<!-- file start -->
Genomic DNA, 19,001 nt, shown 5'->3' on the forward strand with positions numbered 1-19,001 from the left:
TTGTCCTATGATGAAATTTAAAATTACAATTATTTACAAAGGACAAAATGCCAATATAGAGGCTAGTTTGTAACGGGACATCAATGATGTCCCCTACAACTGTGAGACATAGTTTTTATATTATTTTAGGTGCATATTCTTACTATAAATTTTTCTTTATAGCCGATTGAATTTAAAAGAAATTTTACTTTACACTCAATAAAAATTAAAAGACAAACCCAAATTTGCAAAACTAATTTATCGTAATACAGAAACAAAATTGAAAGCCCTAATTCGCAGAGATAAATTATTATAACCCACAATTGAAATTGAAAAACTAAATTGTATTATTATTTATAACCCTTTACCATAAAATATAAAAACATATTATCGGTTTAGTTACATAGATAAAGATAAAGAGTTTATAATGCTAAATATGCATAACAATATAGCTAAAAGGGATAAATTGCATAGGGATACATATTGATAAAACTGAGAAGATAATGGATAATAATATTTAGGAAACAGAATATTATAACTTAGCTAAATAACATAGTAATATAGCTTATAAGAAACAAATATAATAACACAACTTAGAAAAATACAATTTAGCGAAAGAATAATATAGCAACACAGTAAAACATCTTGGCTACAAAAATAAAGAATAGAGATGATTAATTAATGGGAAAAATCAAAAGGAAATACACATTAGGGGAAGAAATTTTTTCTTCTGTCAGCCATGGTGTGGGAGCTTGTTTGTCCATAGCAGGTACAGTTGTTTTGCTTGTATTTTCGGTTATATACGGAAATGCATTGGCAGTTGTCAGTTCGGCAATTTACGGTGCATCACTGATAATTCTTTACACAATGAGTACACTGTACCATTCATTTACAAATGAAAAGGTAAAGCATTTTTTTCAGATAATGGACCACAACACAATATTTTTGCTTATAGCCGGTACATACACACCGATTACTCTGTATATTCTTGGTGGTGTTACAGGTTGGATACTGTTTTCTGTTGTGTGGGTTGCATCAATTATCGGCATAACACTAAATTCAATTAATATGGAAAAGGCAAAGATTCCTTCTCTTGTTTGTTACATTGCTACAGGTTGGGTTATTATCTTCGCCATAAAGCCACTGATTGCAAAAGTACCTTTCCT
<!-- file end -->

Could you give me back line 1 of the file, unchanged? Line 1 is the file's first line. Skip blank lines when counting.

Genomic DNA, 19,001 nt, shown 5'->3' on the forward strand with positions numbered 1-19,001 from the left: